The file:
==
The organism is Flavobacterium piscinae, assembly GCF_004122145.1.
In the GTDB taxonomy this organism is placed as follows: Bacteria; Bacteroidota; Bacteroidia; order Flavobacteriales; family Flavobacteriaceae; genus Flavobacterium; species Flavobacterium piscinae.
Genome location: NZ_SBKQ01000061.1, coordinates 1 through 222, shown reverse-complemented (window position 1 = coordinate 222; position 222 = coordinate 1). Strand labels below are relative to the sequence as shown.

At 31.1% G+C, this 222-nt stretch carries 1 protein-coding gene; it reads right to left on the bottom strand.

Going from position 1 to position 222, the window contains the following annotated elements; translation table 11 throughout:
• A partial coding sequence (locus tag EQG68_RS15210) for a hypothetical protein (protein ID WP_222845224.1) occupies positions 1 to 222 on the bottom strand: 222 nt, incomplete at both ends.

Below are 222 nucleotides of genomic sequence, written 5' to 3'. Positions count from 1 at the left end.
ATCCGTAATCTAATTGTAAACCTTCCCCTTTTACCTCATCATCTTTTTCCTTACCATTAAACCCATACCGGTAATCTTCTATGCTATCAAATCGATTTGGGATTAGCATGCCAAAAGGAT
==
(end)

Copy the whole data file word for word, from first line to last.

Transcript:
The organism is Flavobacterium piscinae, assembly GCF_004122145.1.
In the GTDB taxonomy this organism is placed as follows: Bacteria; Bacteroidota; Bacteroidia; order Flavobacteriales; family Flavobacteriaceae; genus Flavobacterium; species Flavobacterium piscinae.
Genome location: NZ_SBKQ01000061.1, coordinates 1 through 222, shown reverse-complemented (window position 1 = coordinate 222; position 222 = coordinate 1). Strand labels below are relative to the sequence as shown.

At 31.1% G+C, this 222-nt stretch carries 1 protein-coding gene; it reads right to left on the bottom strand.

Going from position 1 to position 222, the window contains the following annotated elements; translation table 11 throughout:
• A partial coding sequence (locus tag EQG68_RS15210) for a hypothetical protein (protein ID WP_222845224.1) occupies positions 1 to 222 on the bottom strand: 222 nt, incomplete at both ends.

Below are 222 nucleotides of genomic sequence, written 5' to 3'. Positions count from 1 at the left end.
ATCCGTAATCTAATTGTAAACCTTCCCCTTTTACCTCATCATCTTTTTCCTTACCATTAAACCCATACCGGTAATCTTCTATGCTATCAAATCGATTTGGGATTAGCATGCCAAAAGGAT